The euro might be safe—at least for now. But safeguarding the reputation of Lagarde, ex-Finance Minister of France, and her EU partners who hammered out Cyprus’ bruising bailout is another question. Enraged Cypriots emptied ATMs and stormed into the streets, saying the bailout would devastate their country for at least a generation. One newspaper cartoonist in Lagarde’s own country showed Cyprus as a medieval prisoner in stocks. Some IMF critics privately wonder whether Lagarde, who, unlike Strauss-Kahn, is not an economist, can tackle a crisis this complex. To that, Lagarde says it’s time for economists to stop talking in opaque academic terms, and start engaging with people on their own terms. “Sometimes there are meetings when I stop [someone from] talking and say, ‘Stop it. You’ve lost me,’” she tells me. “You have to use simple terms that people out on the street will understand, because otherwise you are just talking to yourselves.”

MORE: IMF Chief: Economic Meltdown in Cyprus Could Have ‘Contagion Risks’

6 comments
JulienBenney
JulienBenney

The IMF has, when one considers how large the welfare states and even government debts of Europe are vis-à-vis most Tropical World nations in the 1980s and 1990s, who were forced to undergo “structural adjustment programs” of devaluation and removal of price controls, been very lenient with countries like Greece and Iceland.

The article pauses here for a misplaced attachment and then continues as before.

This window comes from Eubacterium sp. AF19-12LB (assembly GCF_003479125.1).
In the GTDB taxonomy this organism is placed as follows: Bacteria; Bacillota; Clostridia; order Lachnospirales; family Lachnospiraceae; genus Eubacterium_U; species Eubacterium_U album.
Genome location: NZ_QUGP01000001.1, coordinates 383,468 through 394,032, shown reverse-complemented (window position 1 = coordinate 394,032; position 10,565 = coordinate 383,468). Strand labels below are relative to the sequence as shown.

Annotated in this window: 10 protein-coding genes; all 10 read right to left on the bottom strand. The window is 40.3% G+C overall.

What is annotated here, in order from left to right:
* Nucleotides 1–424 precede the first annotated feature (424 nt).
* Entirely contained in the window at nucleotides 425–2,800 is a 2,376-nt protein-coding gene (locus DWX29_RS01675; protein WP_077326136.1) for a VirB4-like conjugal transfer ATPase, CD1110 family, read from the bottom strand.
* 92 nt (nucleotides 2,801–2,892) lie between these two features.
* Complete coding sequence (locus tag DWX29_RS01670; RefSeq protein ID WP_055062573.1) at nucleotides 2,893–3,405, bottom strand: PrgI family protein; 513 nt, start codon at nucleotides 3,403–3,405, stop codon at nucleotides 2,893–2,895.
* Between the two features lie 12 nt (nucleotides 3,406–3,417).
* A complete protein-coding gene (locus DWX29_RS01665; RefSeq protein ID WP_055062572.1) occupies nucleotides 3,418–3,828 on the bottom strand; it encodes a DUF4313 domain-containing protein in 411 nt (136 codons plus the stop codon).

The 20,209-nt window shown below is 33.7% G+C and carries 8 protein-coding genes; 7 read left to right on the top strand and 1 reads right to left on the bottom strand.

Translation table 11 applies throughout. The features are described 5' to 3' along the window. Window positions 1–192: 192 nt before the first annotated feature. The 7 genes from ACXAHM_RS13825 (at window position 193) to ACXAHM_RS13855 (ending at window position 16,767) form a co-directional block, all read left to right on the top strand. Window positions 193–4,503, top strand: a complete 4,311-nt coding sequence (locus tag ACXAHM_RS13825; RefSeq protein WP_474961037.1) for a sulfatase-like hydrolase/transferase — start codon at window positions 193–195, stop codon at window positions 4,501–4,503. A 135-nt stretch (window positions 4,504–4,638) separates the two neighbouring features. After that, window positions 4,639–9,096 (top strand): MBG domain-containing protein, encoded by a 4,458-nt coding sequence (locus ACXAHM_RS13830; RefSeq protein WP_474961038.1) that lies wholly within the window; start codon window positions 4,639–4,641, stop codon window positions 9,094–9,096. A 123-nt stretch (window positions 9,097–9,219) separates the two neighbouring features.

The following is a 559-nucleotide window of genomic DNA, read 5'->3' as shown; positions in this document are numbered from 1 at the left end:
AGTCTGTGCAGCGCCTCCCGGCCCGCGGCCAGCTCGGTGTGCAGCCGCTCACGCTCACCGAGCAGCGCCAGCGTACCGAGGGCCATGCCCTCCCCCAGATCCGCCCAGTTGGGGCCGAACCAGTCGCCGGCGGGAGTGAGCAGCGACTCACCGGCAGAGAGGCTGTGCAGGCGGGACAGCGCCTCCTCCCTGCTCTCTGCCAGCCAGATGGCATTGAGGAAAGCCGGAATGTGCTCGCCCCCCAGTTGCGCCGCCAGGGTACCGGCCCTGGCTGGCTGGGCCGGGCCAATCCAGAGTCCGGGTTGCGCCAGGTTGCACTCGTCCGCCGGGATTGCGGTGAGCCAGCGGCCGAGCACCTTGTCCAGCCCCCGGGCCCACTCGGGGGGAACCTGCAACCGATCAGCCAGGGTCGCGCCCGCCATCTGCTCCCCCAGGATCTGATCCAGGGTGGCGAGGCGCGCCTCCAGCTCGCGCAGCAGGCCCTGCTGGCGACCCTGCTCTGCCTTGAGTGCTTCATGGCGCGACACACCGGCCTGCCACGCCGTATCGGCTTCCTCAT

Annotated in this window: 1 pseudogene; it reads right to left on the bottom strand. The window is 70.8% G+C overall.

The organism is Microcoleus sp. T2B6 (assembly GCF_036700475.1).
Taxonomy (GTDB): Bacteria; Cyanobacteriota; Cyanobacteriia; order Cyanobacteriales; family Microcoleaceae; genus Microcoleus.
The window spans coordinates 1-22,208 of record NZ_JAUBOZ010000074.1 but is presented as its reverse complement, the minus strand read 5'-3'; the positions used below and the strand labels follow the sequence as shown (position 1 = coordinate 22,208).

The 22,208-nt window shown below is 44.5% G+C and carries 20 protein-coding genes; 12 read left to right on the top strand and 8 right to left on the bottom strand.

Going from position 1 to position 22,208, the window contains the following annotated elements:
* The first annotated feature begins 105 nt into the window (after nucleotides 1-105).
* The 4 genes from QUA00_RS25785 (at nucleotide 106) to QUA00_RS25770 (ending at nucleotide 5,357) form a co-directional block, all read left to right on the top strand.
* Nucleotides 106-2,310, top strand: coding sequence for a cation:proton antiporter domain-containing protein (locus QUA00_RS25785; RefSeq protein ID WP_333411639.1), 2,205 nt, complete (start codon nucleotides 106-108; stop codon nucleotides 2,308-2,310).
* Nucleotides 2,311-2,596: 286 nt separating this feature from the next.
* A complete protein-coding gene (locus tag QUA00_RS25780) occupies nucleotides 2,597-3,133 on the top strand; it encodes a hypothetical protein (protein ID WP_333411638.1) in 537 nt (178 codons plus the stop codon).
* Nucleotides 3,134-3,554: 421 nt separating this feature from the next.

Logically, given the paucity of natural resources in the geologically extremely youthful lands and their consequent lack of comparative advantage in non-intellectual goods, these nations would need much deeper “austerity” than Tropical Africa. Abolition of farm subsidies, cutbacks to welfare and wage and price deflation by a very large amount might be painful for Greece or Iceland, but their poor endowment with mineral resources and flat land means they need to be exceptionally price-competitive and to eliminate money creation. In the long run, being price-competitive and removing their debts might help Europe to deal with its crisis of lowest-low fertility and an inverted population pyramid where they could be one retiree in Greece for every worker in a mere forty years. If housing was very affordable, then wmoen might be able to have enough children to avoid this Enriched World crisis.